Rising rates of suicide and suicidal behaviors among Black youth, along with limited data available indicate the need to mobilize research for prevention, according to a viewpoint article published by JAMA Pediatrics.
In December 2019, the Congressional Black Caucus published a call to Congress, “Ring the Alarm: The Crisis of Black Youth Suicide in America,” in order to address the increasing rates of suicide and suicidal behavior in the United States among Black youth. This report called for more funding for Black scientists and the need to create a research agenda focusing on the prevention of suicide among Black youth.
According to data from the Centers for Disease Control and Prevention, suicide was the fifth leading cause of death for Black youth (5 to 17 years) in 2008. By 2018, suicide for Black youth was found to be the third leading cause of death. Compared to their White counterparts, the rate of suicide in Black youth under the age of 13 years is approximately 2 times higher.
There has also been an increase in suicidal ideation and attempts among Black youth. Data from 2009 to 2019 revealed that Black youth who considered suicide increased from 12.95% to 16.89% (P < .001). Black youth who made a suicide plan grew from 9.79% in 2009 to 15.02% (P <.001) in 2019 and the numbers also rose in those individuals who attempted suicide from 7.94% to 11.85% (P = .05).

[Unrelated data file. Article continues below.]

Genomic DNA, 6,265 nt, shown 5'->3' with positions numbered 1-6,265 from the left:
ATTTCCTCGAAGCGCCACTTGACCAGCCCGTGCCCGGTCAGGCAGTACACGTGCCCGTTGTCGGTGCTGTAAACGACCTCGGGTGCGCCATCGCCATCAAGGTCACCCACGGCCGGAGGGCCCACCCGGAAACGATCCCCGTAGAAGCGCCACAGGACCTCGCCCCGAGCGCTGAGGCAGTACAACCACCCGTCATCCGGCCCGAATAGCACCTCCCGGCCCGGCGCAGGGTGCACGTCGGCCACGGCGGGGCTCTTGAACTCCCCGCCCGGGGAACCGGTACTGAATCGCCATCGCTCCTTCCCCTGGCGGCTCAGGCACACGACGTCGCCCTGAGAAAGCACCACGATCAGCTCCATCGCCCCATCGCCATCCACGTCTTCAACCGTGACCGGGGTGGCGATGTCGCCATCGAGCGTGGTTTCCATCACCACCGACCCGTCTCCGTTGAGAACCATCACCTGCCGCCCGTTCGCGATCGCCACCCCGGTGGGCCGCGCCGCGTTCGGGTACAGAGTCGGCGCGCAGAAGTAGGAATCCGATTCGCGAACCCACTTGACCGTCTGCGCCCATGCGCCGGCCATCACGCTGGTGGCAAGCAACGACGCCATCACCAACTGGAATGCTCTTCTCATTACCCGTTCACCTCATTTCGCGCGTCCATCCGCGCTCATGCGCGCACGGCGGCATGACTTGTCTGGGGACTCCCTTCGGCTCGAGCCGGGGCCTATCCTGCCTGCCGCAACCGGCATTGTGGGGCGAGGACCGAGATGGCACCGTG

The viewpoint authors suggest using a “ground zero” approach when addressing Black youth suicide due to the lack of knowledge and published literature about the issue. They explain how culturally sensitive theories may be more effective than past research where common theories of suicide are universally applied without taking in account race, ethnicity and culture. Exploring culturally sensitive theories will give insight to researchers on unique risk factors faced by Black youth, such as race-related stressors, trauma exposures and stereotypes, according to the authors. They also emphasized the need for research identifying developmental trajectory of Black youth suicide and the need to create spaces within trusted community organizations in order to normalize suicide screenings and prevention efforts within the community.
The authors of the viewpoint piece concluded by stating, “Low representation of Black youth in research and lower rates of funding for Black researchers compared with their White peers should not be accepted as the status quo. Increased innovation and discovery within suicide research is needed to understand why Black youth suicide rates are increasing and how we can intervene.”
Sheftall AH, Miller AB. Setting a ground zero research agenda for preventing Black youth suicide. JAMA Pediatr. Published online June 28, 2021. doi:10.1001/jamapediatrics.2021.1112
This article originally appeared on Psychiatry Advisor